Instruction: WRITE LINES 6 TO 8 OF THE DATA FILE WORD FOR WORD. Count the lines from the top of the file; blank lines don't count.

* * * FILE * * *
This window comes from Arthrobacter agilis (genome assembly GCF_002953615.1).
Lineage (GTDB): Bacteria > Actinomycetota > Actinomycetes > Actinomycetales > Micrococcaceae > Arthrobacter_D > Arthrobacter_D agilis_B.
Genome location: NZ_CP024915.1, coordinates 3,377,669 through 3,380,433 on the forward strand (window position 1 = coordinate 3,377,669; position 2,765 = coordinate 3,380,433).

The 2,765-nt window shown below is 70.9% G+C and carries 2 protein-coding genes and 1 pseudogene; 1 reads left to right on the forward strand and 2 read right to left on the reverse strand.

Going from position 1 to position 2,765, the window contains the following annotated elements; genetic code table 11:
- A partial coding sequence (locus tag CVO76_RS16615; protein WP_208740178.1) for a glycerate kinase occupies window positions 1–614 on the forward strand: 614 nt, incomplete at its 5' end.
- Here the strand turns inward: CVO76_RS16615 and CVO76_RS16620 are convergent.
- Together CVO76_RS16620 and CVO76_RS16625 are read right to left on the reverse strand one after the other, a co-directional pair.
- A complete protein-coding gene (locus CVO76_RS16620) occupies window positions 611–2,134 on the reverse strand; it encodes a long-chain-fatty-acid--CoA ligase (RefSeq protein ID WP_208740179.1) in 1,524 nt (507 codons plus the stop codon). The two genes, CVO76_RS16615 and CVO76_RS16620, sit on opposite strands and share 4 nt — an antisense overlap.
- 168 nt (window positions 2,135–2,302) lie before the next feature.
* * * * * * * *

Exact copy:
- A partial coding sequence (locus tag CVO76_RS16615; protein WP_208740178.1) for a glycerate kinase occupies window positions 1–614 on the forward strand: 614 nt, incomplete at its 5' end.
- Here the strand turns inward: CVO76_RS16615 and CVO76_RS16620 are convergent.
- Together CVO76_RS16620 and CVO76_RS16625 are read right to left on the reverse strand one after the other, a co-directional pair.